To our delight we learned that we were one of the first visits of the year who would get the chancel to sled on fresh snow. The previous day’s bitter cold had been worth it – instead of a wheeled sled, we’d be on a traditional sled. Dave and his fellow mushers introduced us once again to the commands, and then talked a bit about the dog’s hierarchy. Though it makes sense in retrospect, I was surprised to learn that the dogs are placed based on their behavior, training, experience, and place in the pack. An experienced musher knows his dogs, and knows where they best operate. At the front you have your lead dogs, followed in some cases by swing dogs, then your team dogs make up the majority of the pack, with two wheel dogs at the back. The heavier the weight of the sled, the more team dogs you add. All of which makes perfect sense in retrospect, but still managed to elicit a bit of surprise at the time.
It’s hard to convey just how excited the dogs were at the prospect of going sledding. Their excitement was such that it was almost all the mushers could do to keep them still long enough to get tied into their harnesses. Tails were a blur of fluffy flurry as they swept side to side, damp noses darting sharply left and right as the dogs socialized, interacted, and then alternatively tried to pull the sled forward by themselves.
The sleds could handle two of us at at time, plus a driver. Unfortunately (and quite understandably), we’d be helping stop and control the sled, but wouldn’t be doing any driving. We teamed up, and then watched in breathless anticipation as the first two sleds silently slipped forward. The only real sounds to be heard; the excited squeaks and giggles of our fellow group members and the light sound of bootied paws digging into the snow. As we waited for them to make their mile-long loop we danced around trying to keep warm. As a fun added bit of entertainment we would pause periodically to scoop up a hand full of dog food while raising our palms into the sky. Ever vigilant small birds were watching and would swoop down to perch on our extended hands while they timidly gobbled down the dry dog food.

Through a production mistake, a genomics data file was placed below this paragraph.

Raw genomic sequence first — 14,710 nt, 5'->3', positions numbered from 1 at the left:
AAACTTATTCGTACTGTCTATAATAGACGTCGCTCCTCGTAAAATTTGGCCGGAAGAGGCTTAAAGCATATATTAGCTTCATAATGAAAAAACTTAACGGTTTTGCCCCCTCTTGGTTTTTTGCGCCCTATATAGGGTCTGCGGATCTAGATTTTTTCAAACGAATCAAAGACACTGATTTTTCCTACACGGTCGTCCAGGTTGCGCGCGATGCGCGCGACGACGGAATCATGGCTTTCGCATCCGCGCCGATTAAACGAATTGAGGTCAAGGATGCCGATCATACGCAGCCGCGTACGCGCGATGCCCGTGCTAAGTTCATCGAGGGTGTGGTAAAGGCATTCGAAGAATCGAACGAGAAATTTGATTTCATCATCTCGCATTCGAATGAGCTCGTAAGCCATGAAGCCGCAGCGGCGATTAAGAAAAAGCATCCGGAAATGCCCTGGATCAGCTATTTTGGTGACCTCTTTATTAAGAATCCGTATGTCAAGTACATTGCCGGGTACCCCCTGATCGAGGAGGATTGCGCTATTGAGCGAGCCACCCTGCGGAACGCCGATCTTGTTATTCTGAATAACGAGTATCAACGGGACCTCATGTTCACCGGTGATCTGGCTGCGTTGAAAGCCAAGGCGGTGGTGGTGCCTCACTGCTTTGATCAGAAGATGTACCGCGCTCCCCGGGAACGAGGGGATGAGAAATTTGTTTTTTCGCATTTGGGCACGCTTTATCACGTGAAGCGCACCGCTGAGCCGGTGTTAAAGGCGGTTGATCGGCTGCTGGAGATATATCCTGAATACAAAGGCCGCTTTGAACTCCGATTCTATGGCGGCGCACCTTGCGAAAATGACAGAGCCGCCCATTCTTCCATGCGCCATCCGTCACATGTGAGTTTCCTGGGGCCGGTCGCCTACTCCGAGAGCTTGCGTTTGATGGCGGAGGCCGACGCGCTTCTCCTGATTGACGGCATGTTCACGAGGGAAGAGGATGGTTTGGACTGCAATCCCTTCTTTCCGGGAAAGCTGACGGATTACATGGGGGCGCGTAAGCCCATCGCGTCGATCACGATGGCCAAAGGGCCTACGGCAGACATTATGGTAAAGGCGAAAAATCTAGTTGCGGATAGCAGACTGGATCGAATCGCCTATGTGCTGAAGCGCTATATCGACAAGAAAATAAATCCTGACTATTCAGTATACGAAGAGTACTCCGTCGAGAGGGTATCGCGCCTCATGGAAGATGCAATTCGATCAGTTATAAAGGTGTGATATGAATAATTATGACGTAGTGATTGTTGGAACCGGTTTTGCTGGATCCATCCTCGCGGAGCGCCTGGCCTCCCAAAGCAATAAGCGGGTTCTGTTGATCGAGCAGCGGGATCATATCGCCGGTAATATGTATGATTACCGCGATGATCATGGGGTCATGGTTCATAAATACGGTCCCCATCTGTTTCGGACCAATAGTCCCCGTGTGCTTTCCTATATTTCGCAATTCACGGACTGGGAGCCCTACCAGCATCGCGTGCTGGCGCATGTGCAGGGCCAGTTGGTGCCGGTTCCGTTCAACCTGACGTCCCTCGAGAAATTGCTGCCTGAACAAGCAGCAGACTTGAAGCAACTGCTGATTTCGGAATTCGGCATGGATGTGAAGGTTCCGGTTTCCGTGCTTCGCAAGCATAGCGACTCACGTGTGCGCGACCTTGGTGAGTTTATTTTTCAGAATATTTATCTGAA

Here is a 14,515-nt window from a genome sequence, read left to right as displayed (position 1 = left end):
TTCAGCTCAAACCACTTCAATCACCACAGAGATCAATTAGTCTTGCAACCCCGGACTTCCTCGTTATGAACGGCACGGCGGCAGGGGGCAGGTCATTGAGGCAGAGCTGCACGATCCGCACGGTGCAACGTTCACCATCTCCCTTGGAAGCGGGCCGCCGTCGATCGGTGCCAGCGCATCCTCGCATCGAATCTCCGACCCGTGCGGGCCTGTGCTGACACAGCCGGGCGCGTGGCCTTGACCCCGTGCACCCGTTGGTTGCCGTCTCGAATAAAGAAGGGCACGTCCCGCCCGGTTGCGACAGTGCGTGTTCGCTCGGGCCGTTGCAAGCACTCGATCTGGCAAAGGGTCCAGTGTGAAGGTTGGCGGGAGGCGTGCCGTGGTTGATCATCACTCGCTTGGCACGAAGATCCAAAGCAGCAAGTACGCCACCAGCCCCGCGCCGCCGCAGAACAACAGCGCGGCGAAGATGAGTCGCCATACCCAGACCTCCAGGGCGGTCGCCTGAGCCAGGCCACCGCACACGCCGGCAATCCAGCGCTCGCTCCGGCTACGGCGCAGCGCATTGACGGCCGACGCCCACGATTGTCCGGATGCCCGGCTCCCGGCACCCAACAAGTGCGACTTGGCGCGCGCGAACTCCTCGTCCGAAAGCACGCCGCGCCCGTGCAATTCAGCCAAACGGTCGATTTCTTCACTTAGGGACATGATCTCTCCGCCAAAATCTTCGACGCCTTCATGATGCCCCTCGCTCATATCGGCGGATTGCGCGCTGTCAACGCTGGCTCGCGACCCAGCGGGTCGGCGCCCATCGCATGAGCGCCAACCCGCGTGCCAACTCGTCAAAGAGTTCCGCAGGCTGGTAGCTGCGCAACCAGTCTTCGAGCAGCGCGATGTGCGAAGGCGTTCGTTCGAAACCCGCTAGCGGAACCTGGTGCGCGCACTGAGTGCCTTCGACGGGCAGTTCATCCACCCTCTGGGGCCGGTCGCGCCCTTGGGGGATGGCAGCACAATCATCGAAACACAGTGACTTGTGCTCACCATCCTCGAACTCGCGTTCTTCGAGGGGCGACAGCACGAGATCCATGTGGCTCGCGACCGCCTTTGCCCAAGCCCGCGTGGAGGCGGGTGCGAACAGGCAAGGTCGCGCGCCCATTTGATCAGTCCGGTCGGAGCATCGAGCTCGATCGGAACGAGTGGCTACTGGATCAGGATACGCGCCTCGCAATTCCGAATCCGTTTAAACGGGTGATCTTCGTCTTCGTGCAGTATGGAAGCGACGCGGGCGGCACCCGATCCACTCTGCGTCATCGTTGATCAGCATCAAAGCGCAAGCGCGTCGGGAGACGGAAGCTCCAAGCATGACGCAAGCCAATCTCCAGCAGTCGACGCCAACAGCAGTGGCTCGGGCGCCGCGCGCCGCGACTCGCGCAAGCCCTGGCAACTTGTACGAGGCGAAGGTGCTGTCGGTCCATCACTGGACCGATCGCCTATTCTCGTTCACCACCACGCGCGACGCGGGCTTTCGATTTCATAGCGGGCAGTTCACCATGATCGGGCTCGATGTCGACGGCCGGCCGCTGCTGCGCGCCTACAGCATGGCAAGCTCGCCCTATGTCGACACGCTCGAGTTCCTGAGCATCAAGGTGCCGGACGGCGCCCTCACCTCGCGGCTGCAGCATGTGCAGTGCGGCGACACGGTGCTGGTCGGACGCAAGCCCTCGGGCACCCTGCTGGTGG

Then, my time arrived. I’m not really sure what I expected; It to be uneven perhaps? To bounce along over the snow, to be loud and for the pull of each dog’s forward motion to bring with it a fresh jerk and lurch lugging the sled across the snow? The experience was nothing of the sort. At our musher’s command, I stepped up and off of the drag plate, used as a brake and to hold the sled still. One foot on either ski, hands on the rail in front of me – the dogs sprung forward into action. We didn’t lurch, so much as we slipped forward. The sled creaking ever so slightly as we glided atop the snow-turned ice. The dogs themselves loped along casually seemingly almost oblivious to the three bodies and large wooden cart they were lugging behind them.